Kevin Costner fans will remember the ‘if you build it they will come’ mantra from the cheesy 1989 movie Field of Dreams.

For ‘Shoeless’ Joe Jackson and Archie ‘Moonlight’ Graham, substitute the ghosts of yesteryear in women’s football into their own Fenway Park as they get the chance to play games inside proper stadia.

Last month Ibrox hosted Rangers v Celtic while Celtic announced on Friday afternoon that Celtic Park will host SWPL games against Hearts and Hibs in April and in May. 

Last year Celtic knocked the record SWPL attendance out of the park with a crowd of 15,822 for the last game of the season last May as they missed out on their first title by minutes. Across the city, Rangers had just under 10,000 inside Ibrox for their game against Glasgow City on the same day as the Petershill side clinched the Championship. 

And when it comes to growing the game and sustaining the interest that the Scottish women’s game witnessed towards the frantic end of last season there is a strong argument to suggest that the more commonplace it becomes to play games in the natural home of the club, the better it is for the growth and development.

The obvious body of evidence for such an argument would come from Arsenal. For the first time in its history, this season the Emirates sold out 60,000 tickets for back-to-back WSL fixtures as they took on Manchester United and then Spurs. It came following last season’s sell-out for the UEFA Women’s Champions League semi-final against Wolfsburg. A decade earlier the same fixture had attracted a sparse crowd of 1,406.

But while other clubs may look at Arsenal and aim to emulate just how they have achieved such numbers, the bottom line is that it has not been a quick return from a recent investment.

Back in the 1990s when David Dein proposed that Arsenal set up a women’s team, people questioned whether or not he was being serious. They asked if it was a publicity stunt.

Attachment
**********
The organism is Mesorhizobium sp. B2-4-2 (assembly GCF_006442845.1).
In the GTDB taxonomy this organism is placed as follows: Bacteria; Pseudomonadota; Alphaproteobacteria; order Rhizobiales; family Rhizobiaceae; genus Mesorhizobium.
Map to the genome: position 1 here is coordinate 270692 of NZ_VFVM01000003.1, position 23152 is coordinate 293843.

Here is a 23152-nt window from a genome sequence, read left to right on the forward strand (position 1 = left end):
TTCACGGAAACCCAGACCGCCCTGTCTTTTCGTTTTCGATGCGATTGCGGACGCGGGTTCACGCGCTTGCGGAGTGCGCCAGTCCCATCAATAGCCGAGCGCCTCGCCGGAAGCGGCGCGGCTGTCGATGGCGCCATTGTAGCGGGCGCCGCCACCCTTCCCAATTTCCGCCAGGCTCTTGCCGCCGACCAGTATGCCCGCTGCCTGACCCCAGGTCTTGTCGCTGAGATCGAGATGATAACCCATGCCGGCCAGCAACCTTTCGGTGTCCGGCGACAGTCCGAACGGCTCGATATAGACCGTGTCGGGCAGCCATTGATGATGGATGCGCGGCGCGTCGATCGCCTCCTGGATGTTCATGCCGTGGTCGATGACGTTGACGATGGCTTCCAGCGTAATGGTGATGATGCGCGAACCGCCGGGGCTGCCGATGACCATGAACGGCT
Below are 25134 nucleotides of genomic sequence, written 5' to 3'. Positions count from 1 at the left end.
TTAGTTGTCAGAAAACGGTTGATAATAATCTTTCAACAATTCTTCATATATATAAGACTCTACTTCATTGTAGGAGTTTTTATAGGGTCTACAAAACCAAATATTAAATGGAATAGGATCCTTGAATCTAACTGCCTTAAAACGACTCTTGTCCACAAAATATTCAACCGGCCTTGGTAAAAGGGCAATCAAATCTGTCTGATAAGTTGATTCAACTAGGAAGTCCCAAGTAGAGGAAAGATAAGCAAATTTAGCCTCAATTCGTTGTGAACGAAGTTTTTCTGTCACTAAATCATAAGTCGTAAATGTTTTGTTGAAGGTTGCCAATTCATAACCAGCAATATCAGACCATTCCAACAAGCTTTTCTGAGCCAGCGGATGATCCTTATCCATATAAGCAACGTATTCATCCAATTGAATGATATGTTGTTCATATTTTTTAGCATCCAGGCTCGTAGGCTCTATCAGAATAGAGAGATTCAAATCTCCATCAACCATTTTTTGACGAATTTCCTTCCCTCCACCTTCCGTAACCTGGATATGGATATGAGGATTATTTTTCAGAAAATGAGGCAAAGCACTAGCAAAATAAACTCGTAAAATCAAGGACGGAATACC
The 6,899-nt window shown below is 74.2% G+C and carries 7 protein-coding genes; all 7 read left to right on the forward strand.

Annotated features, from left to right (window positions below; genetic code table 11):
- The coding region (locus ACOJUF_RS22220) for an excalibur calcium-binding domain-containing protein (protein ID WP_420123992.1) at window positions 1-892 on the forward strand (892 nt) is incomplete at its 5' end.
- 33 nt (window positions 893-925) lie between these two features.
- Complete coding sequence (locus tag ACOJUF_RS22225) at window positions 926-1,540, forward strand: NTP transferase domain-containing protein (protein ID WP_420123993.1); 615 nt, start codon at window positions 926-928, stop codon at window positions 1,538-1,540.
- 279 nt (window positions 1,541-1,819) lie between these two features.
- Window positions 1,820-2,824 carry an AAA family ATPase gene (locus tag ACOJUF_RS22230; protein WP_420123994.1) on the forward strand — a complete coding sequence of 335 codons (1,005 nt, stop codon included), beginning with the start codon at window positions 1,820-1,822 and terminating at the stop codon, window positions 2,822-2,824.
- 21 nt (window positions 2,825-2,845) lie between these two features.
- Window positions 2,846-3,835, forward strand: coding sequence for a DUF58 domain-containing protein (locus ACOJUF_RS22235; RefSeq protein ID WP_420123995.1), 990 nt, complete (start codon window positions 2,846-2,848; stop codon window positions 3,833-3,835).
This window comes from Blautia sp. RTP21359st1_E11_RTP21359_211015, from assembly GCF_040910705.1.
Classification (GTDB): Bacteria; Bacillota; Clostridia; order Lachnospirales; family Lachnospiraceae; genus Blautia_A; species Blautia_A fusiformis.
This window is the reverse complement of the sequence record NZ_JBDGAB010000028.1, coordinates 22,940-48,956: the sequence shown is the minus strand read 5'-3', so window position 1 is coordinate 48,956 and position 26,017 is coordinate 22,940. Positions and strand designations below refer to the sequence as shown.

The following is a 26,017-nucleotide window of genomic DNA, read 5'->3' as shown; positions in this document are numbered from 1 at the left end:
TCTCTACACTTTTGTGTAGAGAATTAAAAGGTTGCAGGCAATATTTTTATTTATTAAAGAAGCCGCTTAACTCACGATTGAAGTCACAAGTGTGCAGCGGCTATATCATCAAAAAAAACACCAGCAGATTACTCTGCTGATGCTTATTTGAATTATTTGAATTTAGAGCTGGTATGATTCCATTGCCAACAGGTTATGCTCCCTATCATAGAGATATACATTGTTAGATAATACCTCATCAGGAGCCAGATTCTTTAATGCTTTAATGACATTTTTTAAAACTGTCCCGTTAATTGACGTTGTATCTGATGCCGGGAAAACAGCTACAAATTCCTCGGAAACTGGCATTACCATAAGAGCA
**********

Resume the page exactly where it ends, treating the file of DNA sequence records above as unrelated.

This week at a Women in Football event, Dein suggested that “owners have to show bravery, commitment and vision. They have to speculate to accumulate…when Arsenal played Chelsea at the Emirates three years ago, there were 8,000 people. Now there are 60,000. You’ve got to be brave, be bold!”

The point is that Arsenal are now on the cusp of reaping the rewards of an investment and initiative that has been 30-odd years in the making. It has not been an overnight success.

Crucially, they have stuck with it. Even when there were small attendances at the Emirates. They have shown a faith and a longevity to invest in their women’s side with a belief that it would be a slow burner.

What they are witnessing now is the success of that belief. In Scotland, Glasgow City deserve enormous credit for the vision that brought about their very formation simply because at the time so few male teams offer female pathways, female coaching, female academy structures. 

But even now there remains a suspicion that for many clubs their women’s side is there for the optics rather than for any serious investment or promotion. 

To that end it remains so important that there is excitement and intrigue in what happens in the league. This afternoon Celtic host Rangers – and there is a definite argument to say the teams play one another too often – with Jo Potter’s side in the position of going seven points clear with a win.

Glasgow City and Celtic, level on points, could cut the gap to just one point with wins. City will be keen to mop up anything that gives between the two as they take on Hearts in Edinburgh.

Last season as Fiona McIntyre was followed by Sky Sports cameras as the title was in the balance until the closing minutes of the season, there was a captive intrigue in the women’s game that hadn’t been seen before.

That excitement can only benefit the profile of the league but all clubs have their part to play in ensuring the game is moving in the direction it should.


For the first time in 23 years the Women’s Scottish will witness semi-final ties that do not include Hibs or Glasgow City.

From 2003 until Celtic’s win in 2022, the duo shared ownership of the competition with no other team touching the trophy, with only Covid’s intervention ending their dominance for a couple of seasons.

It seems indicative of the changing landscape within the Scottish game that what were the dominant forces within the Scottish game are now on the outside looking in as they latter stages play out.

City remain firmly alive in the title fight as they look to retain the Championship but there is no ambiguity about the changing shape of the game. 


Emma Hayes caused quite the stir this week when she suggested that it was “inappropriate” for intrasquad relationships to take place. She also spoke of her unease around player-coach relationships. It is difficult to argue on either front. 

In women’s football, player-player relationships have not been entirely uncommon with a number of high profile relationships. Arsenal's Vivianne Miedema and Beth Mead might be the most obvious example while Chelsea’s Sam Kerr also dates West Ham’s Kristie Mewis.

As the game becomes more professional there needs to be a separation of private lives with working lives for fairly obvious reasons.